aThe numbers in primers were based on the location of DOCK mRNA (NM_2034473)

Results

Clinical Features

During the 25-year study period (1985–2009), a large cohort of 187 Taiwanese patients with PIDs was referred or consulted for molecular diagnosis and treatment [16, 19, 20]. Among them, patients with higher IgE level (excluding allergy diseases) were Wiskott–Aldrich syndrome in 15, HIES in eight, Omen syndrome in two, and Comel–Netherton syndrome in one patient. In the eight HIES patients (six sporadic and two sibling patients; five females), the age at onset was 30.8 ± 19.0 months (range: 2–54 months) in Table II. There was no consanguineous marriage but only one family relation—two sisters (P2 and P3). All had severity scores >30 (range from 31 to 65) compatible with the moderate-to-severe phenotype and classified into three affected statuses, including four possibly, two probably and two definitely affected status based on Holland et al. scoring in Table II. HIES STAT3 score was calculated from 26.65 to 36.65.
Table II

Clinical features of Taiwanese patients with hyper-IgE recurrent infection syndrome (HIES) by scoring system

Disease pattern

AR-HIES

AD-HIES

Patient/sex

P1/F

Score

P2/F

Score

P3/F

Score

P4/M

Score

P5/M

Score

P6/F

Score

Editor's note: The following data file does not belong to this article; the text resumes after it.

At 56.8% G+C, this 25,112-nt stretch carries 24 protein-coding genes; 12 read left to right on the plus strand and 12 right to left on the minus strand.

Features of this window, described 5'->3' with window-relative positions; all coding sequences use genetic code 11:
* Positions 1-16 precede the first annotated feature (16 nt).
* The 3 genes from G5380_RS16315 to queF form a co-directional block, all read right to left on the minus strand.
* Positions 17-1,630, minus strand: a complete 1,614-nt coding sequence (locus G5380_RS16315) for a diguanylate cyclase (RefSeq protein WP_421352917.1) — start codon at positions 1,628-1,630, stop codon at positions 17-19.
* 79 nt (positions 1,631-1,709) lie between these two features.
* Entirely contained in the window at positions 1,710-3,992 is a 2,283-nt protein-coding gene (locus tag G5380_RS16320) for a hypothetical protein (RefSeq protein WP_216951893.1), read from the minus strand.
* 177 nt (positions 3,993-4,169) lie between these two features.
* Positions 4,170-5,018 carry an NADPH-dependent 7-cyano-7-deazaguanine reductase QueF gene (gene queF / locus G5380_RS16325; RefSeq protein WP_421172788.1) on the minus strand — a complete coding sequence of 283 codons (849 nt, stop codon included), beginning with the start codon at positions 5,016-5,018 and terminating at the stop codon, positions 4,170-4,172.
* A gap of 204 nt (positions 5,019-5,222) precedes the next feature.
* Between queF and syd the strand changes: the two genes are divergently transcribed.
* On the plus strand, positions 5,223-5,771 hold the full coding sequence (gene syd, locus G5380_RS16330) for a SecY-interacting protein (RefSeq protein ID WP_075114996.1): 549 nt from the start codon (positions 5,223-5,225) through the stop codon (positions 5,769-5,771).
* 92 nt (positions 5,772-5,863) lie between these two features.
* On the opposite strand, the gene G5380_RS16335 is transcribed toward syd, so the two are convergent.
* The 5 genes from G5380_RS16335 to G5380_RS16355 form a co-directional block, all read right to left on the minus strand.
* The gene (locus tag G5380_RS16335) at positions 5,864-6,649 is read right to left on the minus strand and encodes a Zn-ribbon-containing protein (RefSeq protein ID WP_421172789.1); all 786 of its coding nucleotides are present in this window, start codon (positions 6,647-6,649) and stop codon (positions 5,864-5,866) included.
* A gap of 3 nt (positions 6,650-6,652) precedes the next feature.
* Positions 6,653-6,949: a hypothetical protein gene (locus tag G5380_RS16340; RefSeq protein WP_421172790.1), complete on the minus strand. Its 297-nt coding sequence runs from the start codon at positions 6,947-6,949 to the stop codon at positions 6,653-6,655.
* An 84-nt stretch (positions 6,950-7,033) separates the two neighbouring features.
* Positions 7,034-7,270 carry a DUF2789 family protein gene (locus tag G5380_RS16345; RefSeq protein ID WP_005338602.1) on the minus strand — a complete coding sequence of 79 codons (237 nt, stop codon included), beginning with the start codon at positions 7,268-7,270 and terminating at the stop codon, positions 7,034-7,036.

P7/F

Score

P8/M

Score

Onset age (months)

54

 

32

 

26

 

40

 

2

 

4

 

42

 

46

 

At year (A.C.)

1970

 

1996

 

1998

 

1985

 

1987

 

1988

 

1989

 

1994

 

Now

Alive 39 Y

 

Alive 15 Y

 

Alive 12 Y

 

Dead 13 Y

 

Dead 11 Y

 

Dead 16 Y

 

Alive 24 Y

 

Alive 15 Y

 

Characteristics

  Highest serum-IgE level

12782

10

11787

10

14482

10

14389

10

7842

10

18980

10

22178

10

17948

10

  Skin abscesses

3–4

4

>4

8

3–4

4

>4

8

>4

8

>4

8

3–4

4

>4

8

 Pneumoniac (episodes over lifetime)

1

2

1

2

1

2

>3

8

>3

8

2

4

0

1

2

 Parenchymal lung anomalies

0

Bronchi

3

0

0

Pneuma

8

Pneuma

8

0

0

 Retained primary teeth

0

0

0

0

0

0

0

>3

8

  Scoliosis, maximum curvature

0

0

0

0

0

>20°

8

0

0

  Fractures with minor traumac

0

0

0

0

0

>2

8

0

0

  Highest eosinophil count

1245

6

746

3

879

6

340

0

1820

6

5600

6

1147

6

1650

6

  Characteristic facec

Present

5

Present

5

Present

5

Mild

2

Mild

2

0

0

Present

5

  Midline anomaly

0

0

0

0

0

0

0

0

  Newborn rashc

0

0

0

0

Present

4

0

Present

4

0

  Eczema (worst stage)

++

2

+++

4

+++

4

+++

4

+++

4

+++

4

+++

4

++

2

Upper respiratory infections per year

1

0

3

1

1

0

4–6

2

4

2

1

0

2

0

0

0

  Candidiasis

0

Oral

1

0

0

0

Oral

1

Nails

3

0

  Other serious infections

0

Severe

4

0

0

Severe

4

Severe

4

0

0

  Fatal infection

0

0

0

0

0

Present

4

0

0

  Hyperextensibility

0

0

0

0

0

0

0

0

  Lymphoma

0

0

0

0

Hodgkin

4

0

0

0

  Increased nasal widtha

>2 SD

3

>2 SD

3

>2 SD

3

>2 SD

3

1–2 SD

1

0

0

>2 SD

3

  High palatec

Present

2

Present

2

Present

2

0

0

0

0

0

  Total

 

34

 

46

 

36

 

37

 

61

 

65

 

31

 

44

  Affected statusb

 

Possibly

 

Probably

 

Possible

 

Possible

 

Definitely

 

Definitely

 

Possibly

 

probably

  HIES STAT3 scorec

26.65

26.65

26.65

36.65

26.65

28.32

36.65

21.65

Pneuma pneumatocele, bronchi bronchiectasis, SD standard deviation

aCompared with age- and sex-matched Caucasians controls [33].

bFour affected status were based on Holland et al. [8]: 0–15 unaffected, 16–39 possibly affected, 40–59 probably affected, >59 definitely affected.